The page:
html 4.0 transitional//en"> Be assured, there is one born every minute

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Be assured, there is one born every minute....

My weekly e-mail from Africa arrived on schedule as it has for months. It seems I have friends over in the land of "Tarzan and the apes." The writer makes it clear that it is personal and must be kept confidential.

Personal messages from a stranger. I was not too reassured when I saw the e-mail address using a 'yahoo.com' Internet provider address.

This unknown confidant of mine is Adebayo Jubril and he said, though we have never met, he had the highest regard and trust in me.

It is always reassuring when people have confidence in us. Unless they turn out to be confidence men.

The e-mail read like a poor B movie script. Brother Jubril discovered the company he was in had 12.5 million U.S. dollars floating around unknown to others in the home office. For security reasons and to keep the money from thieves, he transferred the money to the Central Bank of Nigeria. After some boring details he made me this offer:

"We have agreed to let you have 25% of the money. This transaction is neither risky nor illegal, all we need do is to present your particulars as the beneficiary of the fund and the payment will be made in your favor."

Where do I sign? What a deal. All he needs is my particulars. Before I had time to check my resume for particulars another confidential e-mail came from a military man who needed my "urgent help."

A Lt. Col. Edward Udu, until lately, the Chief Security Officer to the late president Laurent Kabila of the Democratic Republic of Congo, desired my assistance in transferring some money for him.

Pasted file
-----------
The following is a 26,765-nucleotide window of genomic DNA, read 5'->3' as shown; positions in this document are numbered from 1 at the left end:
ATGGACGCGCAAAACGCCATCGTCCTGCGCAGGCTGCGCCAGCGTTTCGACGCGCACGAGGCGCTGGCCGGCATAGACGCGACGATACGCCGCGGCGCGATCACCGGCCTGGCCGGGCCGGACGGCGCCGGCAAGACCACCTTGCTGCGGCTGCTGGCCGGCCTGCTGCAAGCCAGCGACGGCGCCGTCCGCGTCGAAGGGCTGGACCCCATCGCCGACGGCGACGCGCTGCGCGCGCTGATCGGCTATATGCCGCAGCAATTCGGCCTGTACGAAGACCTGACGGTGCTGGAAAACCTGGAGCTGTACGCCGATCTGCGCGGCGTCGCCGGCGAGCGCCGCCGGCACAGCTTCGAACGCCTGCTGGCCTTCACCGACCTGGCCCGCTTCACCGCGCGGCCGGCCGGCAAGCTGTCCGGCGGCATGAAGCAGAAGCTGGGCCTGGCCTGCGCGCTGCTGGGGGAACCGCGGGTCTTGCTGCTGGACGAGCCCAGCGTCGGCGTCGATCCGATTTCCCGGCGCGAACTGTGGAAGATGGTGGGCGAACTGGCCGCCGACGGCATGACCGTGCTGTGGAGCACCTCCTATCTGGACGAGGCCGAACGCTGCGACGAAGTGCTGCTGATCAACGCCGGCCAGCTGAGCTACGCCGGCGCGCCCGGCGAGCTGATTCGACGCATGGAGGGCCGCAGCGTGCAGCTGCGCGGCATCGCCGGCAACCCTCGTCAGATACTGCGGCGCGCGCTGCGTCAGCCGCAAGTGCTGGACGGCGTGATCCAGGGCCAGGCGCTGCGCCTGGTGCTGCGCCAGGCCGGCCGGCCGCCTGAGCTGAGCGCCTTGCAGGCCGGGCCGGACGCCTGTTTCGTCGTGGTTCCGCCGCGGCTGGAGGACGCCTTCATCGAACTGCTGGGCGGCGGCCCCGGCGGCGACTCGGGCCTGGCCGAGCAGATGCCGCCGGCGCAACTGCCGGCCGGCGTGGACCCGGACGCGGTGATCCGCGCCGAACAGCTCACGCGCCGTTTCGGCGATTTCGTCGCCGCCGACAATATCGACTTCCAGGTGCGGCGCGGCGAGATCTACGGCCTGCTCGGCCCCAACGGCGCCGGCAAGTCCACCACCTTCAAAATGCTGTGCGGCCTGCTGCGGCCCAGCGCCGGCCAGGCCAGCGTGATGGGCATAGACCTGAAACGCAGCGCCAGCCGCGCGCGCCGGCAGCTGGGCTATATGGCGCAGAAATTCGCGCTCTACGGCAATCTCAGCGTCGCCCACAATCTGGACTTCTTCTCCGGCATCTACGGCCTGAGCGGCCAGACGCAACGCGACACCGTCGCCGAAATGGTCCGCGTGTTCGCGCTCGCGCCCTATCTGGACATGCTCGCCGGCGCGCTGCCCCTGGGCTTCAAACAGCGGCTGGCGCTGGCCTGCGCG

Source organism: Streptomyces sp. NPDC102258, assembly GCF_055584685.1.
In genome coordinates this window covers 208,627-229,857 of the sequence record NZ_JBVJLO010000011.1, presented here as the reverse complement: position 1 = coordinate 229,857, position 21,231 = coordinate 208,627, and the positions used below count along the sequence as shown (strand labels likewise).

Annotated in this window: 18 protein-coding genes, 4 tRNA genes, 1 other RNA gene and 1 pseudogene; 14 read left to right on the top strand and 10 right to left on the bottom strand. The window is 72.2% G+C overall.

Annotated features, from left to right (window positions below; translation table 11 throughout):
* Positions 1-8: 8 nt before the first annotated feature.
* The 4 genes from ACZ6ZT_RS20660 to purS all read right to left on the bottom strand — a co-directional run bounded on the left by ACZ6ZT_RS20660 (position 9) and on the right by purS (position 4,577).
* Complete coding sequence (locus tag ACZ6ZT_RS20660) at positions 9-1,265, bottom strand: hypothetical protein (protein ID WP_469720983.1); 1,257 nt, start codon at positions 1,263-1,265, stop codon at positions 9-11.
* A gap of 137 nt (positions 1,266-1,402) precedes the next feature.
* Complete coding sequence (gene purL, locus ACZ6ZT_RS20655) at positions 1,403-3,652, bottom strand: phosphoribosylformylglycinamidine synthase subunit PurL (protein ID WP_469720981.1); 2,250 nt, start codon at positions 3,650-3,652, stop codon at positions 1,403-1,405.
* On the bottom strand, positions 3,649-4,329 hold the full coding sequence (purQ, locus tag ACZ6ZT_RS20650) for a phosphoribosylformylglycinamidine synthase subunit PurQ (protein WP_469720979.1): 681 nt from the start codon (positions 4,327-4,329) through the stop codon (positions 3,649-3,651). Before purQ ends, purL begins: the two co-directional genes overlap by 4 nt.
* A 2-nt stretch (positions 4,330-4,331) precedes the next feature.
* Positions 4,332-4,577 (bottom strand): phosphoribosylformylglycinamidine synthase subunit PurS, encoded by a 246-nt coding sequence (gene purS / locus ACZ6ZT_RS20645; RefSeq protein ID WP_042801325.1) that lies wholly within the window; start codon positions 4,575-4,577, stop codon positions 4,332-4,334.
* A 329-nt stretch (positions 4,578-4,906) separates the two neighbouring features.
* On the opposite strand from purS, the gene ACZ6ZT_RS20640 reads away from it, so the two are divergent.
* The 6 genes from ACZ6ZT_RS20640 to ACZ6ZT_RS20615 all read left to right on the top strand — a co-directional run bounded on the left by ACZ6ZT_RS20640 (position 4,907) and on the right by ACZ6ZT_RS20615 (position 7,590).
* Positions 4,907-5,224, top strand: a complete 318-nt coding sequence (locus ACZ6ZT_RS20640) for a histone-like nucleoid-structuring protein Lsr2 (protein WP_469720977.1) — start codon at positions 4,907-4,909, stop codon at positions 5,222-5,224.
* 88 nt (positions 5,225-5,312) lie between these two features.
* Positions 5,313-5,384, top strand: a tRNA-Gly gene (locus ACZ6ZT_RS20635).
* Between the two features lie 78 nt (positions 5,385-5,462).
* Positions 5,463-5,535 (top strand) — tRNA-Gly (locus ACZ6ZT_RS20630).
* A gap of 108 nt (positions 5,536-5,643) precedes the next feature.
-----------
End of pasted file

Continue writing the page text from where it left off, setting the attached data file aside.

This Colonel Udu, when his president was assassinated, fled the Congo with 12.7 million in cash, arms and ammunition. He writes from Cotonu, Benin, South America. He is also a customer of Yahoo.com.

The Colonel, out of the goodness of his heart, is offering me 20% to help him in his noble venture. He writes: "I intend to keep our presence here in Benin low profile due to our popularity back home, so I request all information provided be kept secret and confidential."

There is no telling who these nut are or where they live. With e-mail you never know its actual origin. I talked to my Internet provider as to how professional hackers could trace such e-mail's origin. He went through a lot of technical stuff and left me more confused than before.

Though these are clumsy, even laughable scams, there are many others more finely honed that fool even the wary, suspicious soul. Some clown somewhere, is staying up nights thinking of ways to separate upstanding people from their life savings.

It would make life more fun if all scams were as evidently stupid as these from Nigeria or the Congo. People are more often hurt by the semi-legal and sophisticated scams such as Enron's and Arthur Andersen's creative bookkeeping scams.

It would be nice if Enron-Andersen were exceptions. But as long as there are innocent and honest people there will be those who take advantage of it smirking, "there's a sucker born every minute."

After a few seconds thought I did not reply to the e-mails.


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